Sunday, March 15, 2009

Weekly Active/Pending counts SFV & Ventura - 03/14/09

Here are the weekly inventory and pending counts for Ventura County and the San Fernando Valley. For the legend Single Family Homes is abbreviated SFH, Ventura County is abbreviated VC and San Fernando Valley is abbreviated SFV.

I'm seeing agents put signs on properties but not on the MLS in my driving around. I think the hope is that they can keep the sale "in-house" in the face of the lack of much "good" inventory on the market. So if you are looking right now make sure to drive around the area you are interested in, you might see some places for sale you won't see online.

Update: Please see the home page for the latest graphs, I am reverting earlier weeks to text to maintain site speed.

San Fernando Valley:
Single Family Homes
Active - Total 3011
Active - Short sale 1117
Active - REO 348
Backup - Total 437
Backup - Short sale 191
Backup - REO 88
Pending - Total 1329
Pending - Short sale 493
Pending - REO 528
Distressed active / Total active = 48.7%
Distressed pending / Total Pending = 76.8%

Active - Total 1031
Active - Short sale 513
Active - REO 151
Backup - Total 140
Backup - Short sale 66
Backup - REO 36
Pending - Total 395
Pending - Short sale 149
Pending - REO 167
Distressed active / Total active = 64.4%
Distressed pending / Total Pending = 80.0%

Ventura County:
Single Family Homes
Active - Total 1898
Active - Short sale 455
Active - REO 186
Contingent - Total 675
Contingent - Short sale 436
Contingent - REO 95
Pending - Total 651
Pending - Short sale 137
Pending - REO 321
Distressed active / Total active = 33.8%
Distressed pending / Total Pending = 70.4%
Release from Showing 264

Active - Total 644
Active - Short sale 187
Active - REO 103
Contingent - Total 229
Contingent - Short sale 150
Contingent - REO 40
Pending - Total 224
Pending - Short sale 45
Pending - REO 125
Distressed active / Total active = 45.0%
Distressed pending / Total Pending = 75.9%
Release from Showing 64


Anonymous said...

Interesting that inventory is slowly dropping. Just the REO restrictions or something more you think?

Effective Demand said...

Demand is high on the low end a lot of people are deciding this is the time to buy. I think this is because of the tax credit.

In combination with the moratoriums and all the sellers waiting to see what kind of bailout they get I think this has slowed a lot of inventory coming on the market.

You can see all the demand is on the low end:

I think we are running out of good inventory over the short term. Due to the (I believe temporary) uptick in demand in a short space of time and the lenders trying not to foreclose as much as possible. If you look at my links on the right hand side, the trustee sale posting companies. They are delaying foreclosures en masse still.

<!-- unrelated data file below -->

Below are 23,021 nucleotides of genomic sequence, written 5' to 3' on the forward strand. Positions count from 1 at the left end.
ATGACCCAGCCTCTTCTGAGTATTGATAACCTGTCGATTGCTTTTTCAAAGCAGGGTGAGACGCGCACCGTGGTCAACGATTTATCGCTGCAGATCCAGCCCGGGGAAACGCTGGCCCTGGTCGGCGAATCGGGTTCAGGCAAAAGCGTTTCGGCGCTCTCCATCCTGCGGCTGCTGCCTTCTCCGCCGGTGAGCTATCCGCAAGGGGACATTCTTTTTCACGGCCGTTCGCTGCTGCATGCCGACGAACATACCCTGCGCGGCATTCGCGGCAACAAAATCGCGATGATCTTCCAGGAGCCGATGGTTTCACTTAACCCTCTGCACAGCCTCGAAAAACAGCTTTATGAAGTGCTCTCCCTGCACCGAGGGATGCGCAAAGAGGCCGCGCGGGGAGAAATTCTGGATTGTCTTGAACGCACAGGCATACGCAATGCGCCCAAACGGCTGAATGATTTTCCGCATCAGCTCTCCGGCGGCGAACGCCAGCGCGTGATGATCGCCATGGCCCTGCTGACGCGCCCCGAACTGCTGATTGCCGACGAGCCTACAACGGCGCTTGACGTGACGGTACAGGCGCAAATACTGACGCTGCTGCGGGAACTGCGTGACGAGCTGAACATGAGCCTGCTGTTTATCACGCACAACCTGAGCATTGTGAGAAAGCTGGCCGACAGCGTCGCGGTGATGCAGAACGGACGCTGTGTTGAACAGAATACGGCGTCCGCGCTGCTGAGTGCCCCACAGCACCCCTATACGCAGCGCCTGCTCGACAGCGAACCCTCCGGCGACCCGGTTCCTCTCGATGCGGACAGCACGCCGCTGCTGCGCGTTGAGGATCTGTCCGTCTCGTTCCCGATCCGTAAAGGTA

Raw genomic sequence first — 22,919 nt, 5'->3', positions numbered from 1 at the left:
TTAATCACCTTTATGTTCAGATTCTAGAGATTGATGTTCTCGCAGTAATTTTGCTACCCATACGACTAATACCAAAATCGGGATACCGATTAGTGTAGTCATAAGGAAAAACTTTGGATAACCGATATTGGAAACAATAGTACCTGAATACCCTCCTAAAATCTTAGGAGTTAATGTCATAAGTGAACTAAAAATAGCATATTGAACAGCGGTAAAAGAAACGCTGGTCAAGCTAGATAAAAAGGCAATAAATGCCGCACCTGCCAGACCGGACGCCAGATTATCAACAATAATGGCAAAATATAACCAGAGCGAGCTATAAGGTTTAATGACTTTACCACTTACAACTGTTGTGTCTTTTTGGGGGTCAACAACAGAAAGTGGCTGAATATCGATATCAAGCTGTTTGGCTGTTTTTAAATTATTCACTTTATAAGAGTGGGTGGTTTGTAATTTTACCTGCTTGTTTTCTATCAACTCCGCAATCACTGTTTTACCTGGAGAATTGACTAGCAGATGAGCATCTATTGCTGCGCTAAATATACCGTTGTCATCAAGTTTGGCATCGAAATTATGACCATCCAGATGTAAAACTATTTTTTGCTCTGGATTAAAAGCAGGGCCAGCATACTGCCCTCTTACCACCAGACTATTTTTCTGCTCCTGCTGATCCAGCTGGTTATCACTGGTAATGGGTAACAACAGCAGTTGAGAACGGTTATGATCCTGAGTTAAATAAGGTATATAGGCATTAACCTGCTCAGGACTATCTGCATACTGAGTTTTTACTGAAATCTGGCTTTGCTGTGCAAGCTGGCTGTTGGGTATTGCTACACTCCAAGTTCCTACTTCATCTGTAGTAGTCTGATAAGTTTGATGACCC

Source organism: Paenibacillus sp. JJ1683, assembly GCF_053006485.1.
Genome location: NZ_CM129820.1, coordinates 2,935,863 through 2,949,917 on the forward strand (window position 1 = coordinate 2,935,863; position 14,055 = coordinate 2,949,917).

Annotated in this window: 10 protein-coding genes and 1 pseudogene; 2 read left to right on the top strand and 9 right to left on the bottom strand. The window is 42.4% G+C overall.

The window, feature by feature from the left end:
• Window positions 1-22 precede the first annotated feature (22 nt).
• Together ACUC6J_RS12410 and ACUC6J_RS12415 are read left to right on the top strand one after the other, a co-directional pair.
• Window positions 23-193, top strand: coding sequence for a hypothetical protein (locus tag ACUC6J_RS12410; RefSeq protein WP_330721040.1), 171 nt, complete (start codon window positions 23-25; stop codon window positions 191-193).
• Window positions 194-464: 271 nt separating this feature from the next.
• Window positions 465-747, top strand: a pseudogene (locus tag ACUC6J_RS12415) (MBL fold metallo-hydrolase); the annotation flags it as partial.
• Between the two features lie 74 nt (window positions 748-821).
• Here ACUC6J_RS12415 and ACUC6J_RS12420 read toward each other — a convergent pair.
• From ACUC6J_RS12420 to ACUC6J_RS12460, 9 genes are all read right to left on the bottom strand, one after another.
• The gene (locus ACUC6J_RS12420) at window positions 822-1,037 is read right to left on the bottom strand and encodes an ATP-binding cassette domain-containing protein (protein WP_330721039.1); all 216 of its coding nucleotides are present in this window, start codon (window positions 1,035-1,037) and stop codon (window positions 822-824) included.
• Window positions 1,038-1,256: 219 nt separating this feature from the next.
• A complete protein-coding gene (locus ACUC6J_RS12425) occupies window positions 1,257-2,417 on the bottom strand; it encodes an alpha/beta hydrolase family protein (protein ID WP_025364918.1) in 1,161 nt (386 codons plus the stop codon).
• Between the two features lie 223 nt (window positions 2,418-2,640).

Rob Dawg said...

Do you have a theory as to why so little of what we both know is a building supply pressure is not showing up?

Keep me in mind when you get a screaming deal for producing acreage and a modest home. You know exactly what I mean. The 60-180 acre Las Posas built in 1962 inherited by the oldest son mature property.

Effective Demand said...


If you look at the trustee sale links on the right hand side. Very few homes are getting foreclosed on. The banks are under tremendous pressure to modify loans and are giving away a lot of mods. The political pressure is enormous and we are seeing the end result of that on the market. Sales should start slowing again as the politicians have their way.. that is until the economy overwhelms it all and/or people just walk.

Also the rental market has been pretty active, I had some stats downloaded a couple weeks ago regarding that but have to take the time to massage it to get it in a presentable format.

I think low inventory and low sales would be a hallmark of a recessionary enviroment. Everyone hunkering down and just distressed sellers (or realistic sellers realizing it isn't coming back anytime soon) selling.

The supply side issues are amplified by what I think is the temporary pull forward of demand due to the tax credit and drop in interest rates.

djviking said...

Any thoughts why V.C. contingencies are so high vs SFV?
Thanks for the data and thoughts..good comments.

Effective Demand said...


Some guesswork here but I think it has a bit to do with practices of agents in different areas. Some will (and are supposed to) put a home as contingent if the seller accepts and offer but it still awaits lender approvals. I think in the Valley they are more likely to leave it Active OR set it to Pending instead of contingent/backup.

The other factor in short sales is that they usually take muchlonger to close. Since the buyers preference are REOs first, Short sales second.. the valley higher supply of REOs means fewer short sales and fewer properties sitting a long time at contingent status.